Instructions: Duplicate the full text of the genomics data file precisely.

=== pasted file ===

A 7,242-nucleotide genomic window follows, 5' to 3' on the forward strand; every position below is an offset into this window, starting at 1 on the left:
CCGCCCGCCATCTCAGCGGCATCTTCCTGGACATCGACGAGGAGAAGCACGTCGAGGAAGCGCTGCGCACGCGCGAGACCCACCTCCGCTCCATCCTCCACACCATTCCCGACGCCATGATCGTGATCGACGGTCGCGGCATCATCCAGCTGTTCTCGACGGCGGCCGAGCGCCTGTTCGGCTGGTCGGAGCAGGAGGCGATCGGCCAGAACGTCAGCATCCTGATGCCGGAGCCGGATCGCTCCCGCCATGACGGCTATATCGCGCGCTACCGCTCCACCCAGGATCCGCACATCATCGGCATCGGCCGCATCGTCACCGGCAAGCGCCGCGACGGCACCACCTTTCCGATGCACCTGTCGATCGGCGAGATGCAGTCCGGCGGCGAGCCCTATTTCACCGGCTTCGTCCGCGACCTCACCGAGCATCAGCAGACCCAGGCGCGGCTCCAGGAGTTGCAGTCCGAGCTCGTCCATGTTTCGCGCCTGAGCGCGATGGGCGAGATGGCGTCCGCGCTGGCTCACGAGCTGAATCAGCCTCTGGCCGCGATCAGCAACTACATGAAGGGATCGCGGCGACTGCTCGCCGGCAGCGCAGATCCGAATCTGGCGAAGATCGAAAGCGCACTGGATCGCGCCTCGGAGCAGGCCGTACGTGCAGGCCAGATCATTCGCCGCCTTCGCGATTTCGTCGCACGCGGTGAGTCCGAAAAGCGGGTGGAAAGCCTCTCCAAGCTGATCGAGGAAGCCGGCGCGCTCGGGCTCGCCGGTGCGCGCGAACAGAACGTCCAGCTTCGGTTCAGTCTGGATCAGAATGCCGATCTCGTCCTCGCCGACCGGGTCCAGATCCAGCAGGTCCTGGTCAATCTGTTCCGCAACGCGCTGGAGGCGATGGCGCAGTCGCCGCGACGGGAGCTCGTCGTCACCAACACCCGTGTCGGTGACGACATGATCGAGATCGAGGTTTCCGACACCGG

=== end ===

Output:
A 7,242-nucleotide genomic window follows, 5' to 3' on the forward strand; every position below is an offset into this window, starting at 1 on the left:
CCGCCCGCCATCTCAGCGGCATCTTCCTGGACATCGACGAGGAGAAGCACGTCGAGGAAGCGCTGCGCACGCGCGAGACCCACCTCCGCTCCATCCTCCACACCATTCCCGACGCCATGATCGTGATCGACGGTCGCGGCATCATCCAGCTGTTCTCGACGGCGGCCGAGCGCCTGTTCGGCTGGTCGGAGCAGGAGGCGATCGGCCAGAACGTCAGCATCCTGATGCCGGAGCCGGATCGCTCCCGCCATGACGGCTATATCGCGCGCTACCGCTCCACCCAGGATCCGCACATCATCGGCATCGGCCGCATCGTCACCGGCAAGCGCCGCGACGGCACCACCTTTCCGATGCACCTGTCGATCGGCGAGATGCAGTCCGGCGGCGAGCCCTATTTCACCGGCTTCGTCCGCGACCTCACCGAGCATCAGCAGACCCAGGCGCGGCTCCAGGAGTTGCAGTCCGAGCTCGTCCATGTTTCGCGCCTGAGCGCGATGGGCGAGATGGCGTCCGCGCTGGCTCACGAGCTGAATCAGCCTCTGGCCGCGATCAGCAACTACATGAAGGGATCGCGGCGACTGCTCGCCGGCAGCGCAGATCCGAATCTGGCGAAGATCGAAAGCGCACTGGATCGCGCCTCGGAGCAGGCCGTACGTGCAGGCCAGATCATTCGCCGCCTTCGCGATTTCGTCGCACGCGGTGAGTCCGAAAAGCGGGTGGAAAGCCTCTCCAAGCTGATCGAGGAAGCCGGCGCGCTCGGGCTCGCCGGTGCGCGCGAACAGAACGTCCAGCTTCGGTTCAGTCTGGATCAGAATGCCGATCTCGTCCTCGCCGACCGGGTCCAGATCCAGCAGGTCCTGGTCAATCTGTTCCGCAACGCGCTGGAGGCGATGGCGCAGTCGCCGCGACGGGAGCTCGTCGTCACCAACACCCGTGTCGGTGACGACATGATCGAGATCGAGGTTTCCGACACCGG